Perfect Your Posterior Chain Symmetry With the Single Arm Dumbbell Deadlift

The deadlift is perhaps the king of all barbell movements. Deadlift benefits are plentiful, from improved athletic performance to muscle growth and increased full body strength. It will work your full posterior chain, including your back, legs and core, in one movement. If you’re serious in any way about putting on muscle and/or growing stronger, you need to be making use of it.

But what about single arm dumbbell deadlifts? Of course, there is nothing too novel about working unilaterally- single leg presses, single arm rows, single arm pushdowns or curls are all pretty common gym staples. For deadlift specific work, you might generally turn to walking lunges, single arm kettlebell cleans and unilateral hamstring curls.

However, there is an argument to be made for including single arm dumbbell deadlifts in your training.

The Benefits of Deadlifting

The Benefits of Deadlifting

As perhaps the ultimate compound movement, there will be plenty of joints and muscles involved in the deadlift. Any deadlift variation should stimulate and work your glutes, hamstrings, quads, abs, lower and upper back, from the spinal erectors, through the lats, to the traps, and your forearms and grip strength as you hold onto the bar and prevent it from slipping out of your closed fists.

Because there is such a great deal of muscle mass involved from all of these muscle groups, deadlifts tend to be incredibly heavy. For most (though not all) lifters, they will represent the heaviest of the big three lifts (squats, deadlifts and the bench press). This makes the deadlift perfect as both a way to test strength and a way to build full body strength and muscle.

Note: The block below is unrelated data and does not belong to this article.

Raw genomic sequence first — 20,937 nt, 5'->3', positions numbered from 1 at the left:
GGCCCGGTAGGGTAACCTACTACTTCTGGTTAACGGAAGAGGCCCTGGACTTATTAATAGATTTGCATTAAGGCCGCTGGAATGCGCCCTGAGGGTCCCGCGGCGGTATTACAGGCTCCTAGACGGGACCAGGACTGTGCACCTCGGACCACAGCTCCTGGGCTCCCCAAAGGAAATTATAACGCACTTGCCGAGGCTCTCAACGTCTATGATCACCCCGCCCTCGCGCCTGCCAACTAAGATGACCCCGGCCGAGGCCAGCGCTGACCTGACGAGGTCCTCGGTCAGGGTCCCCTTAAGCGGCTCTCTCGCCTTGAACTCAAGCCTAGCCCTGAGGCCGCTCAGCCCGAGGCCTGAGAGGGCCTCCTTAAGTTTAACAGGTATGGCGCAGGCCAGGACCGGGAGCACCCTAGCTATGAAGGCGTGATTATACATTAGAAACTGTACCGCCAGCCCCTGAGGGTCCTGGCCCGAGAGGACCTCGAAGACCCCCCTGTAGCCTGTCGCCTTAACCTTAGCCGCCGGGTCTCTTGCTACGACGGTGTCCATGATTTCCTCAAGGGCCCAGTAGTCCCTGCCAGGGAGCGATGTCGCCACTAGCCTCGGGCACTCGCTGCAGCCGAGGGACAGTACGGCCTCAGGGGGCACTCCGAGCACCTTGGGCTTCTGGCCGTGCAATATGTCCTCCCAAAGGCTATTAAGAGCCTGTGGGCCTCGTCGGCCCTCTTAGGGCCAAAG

Though isolation movements should be used in conjunction with them, compound movements are much more potent and efficient. Rather than working each individual muscle group, one after the other, you can work everything at once, giving you either less time in the gym or more time for other, assistance work. They also teach your body to work as a single unit, as all of these disparate muscle groups have to work in concert with one another.

The Virtue of Including Different Forms of the Deadlift

However, muscular imbalances can often affect large compound movement, and cannot really be fixed by them. One side of your body will inevitably be stronger than the other and will likely end up doing the lion’s share of the work. In addition, variety itself is its own virtue: it keeps things feeling fresh and teaches your body new, more efficient motor patterns as it adapts.

Therefore, it’s rare to see a deadlift program containing just strict deadlifts: varieties like the stiff-legged deadlift, axle deadlift, sumo deadlift, deficit deadlift and rack pull should all take centre stage at one point or another.

Unilateral work like kettlebell cleans, walking lunges and, importantly, single arm dumbbell deadlifts should also be programmed regularly, specifically to stop over training and under training on different sides of the body, and to work on stability.